In most forming processes based on tailored blanks, the tool material remains the same as that of sheet metal blanks without tailored properties. A novel concept of lightweight construction for deep drawing tools is presented in this work to improve the forming behavior of tailored blanks. The investigations presented here deal with the forming of tailored blanks of dissimilar strengths using tailored dies made of two different materials. In the area of the steel blank with higher strength, typical tool steel is used. In the area of the low-strength steel, a hybrid tool made out of a polymer and a fiber-reinforced surface replaces the steel half. Cylindrical cups of DP600/HX300LAD are formed and analyzed regarding their formability. The use of two different halves of tool materials shows improved blank thickness distribution, weld-line movement and pressure distribution compared to the use of two steel halves. An improvement in strain distribution is also observed by the inclusion of springs in the polymer side of tools, which is implemented to control the material flow in the die. Furthermore, a reduction in tool weight of approximately 75%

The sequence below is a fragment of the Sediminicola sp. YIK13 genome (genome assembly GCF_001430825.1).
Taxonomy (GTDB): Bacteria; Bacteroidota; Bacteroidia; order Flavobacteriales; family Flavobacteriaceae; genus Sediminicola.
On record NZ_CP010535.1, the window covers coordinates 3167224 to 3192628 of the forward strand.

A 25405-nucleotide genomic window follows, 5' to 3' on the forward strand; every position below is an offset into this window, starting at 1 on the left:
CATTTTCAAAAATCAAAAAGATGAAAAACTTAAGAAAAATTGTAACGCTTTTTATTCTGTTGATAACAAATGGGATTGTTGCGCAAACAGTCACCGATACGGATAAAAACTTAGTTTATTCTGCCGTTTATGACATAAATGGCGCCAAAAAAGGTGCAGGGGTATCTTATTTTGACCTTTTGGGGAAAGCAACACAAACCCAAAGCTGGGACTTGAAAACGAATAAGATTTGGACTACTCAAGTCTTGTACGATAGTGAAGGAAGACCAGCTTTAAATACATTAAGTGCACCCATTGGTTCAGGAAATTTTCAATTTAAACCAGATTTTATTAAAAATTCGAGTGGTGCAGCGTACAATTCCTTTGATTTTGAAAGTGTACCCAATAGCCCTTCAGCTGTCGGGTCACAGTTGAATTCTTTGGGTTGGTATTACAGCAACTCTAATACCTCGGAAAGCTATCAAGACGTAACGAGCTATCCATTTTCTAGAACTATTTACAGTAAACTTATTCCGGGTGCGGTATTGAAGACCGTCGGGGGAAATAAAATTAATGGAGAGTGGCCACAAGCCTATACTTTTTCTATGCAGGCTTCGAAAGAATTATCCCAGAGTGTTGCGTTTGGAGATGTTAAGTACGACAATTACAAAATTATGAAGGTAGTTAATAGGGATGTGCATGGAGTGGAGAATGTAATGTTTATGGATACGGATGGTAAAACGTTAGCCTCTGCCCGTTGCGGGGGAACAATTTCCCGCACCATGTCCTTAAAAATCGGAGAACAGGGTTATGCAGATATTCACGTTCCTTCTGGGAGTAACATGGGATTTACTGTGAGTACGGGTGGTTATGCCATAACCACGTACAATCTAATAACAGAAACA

can be achieved by using this technique. An accurate finite element modeling strategy is developed to analyze the problem numerically and is verified experimentally for the cylindrical cup. This strategy is then applied to investigate the thickness distribution and weld-line movement for a complex geometry, and its transferability is validated. The inclusion of springs in the hybrid tool leads to better material flow, which results in reduction of weld-line movement by around 60%, leading to more uniform thickness distribution.
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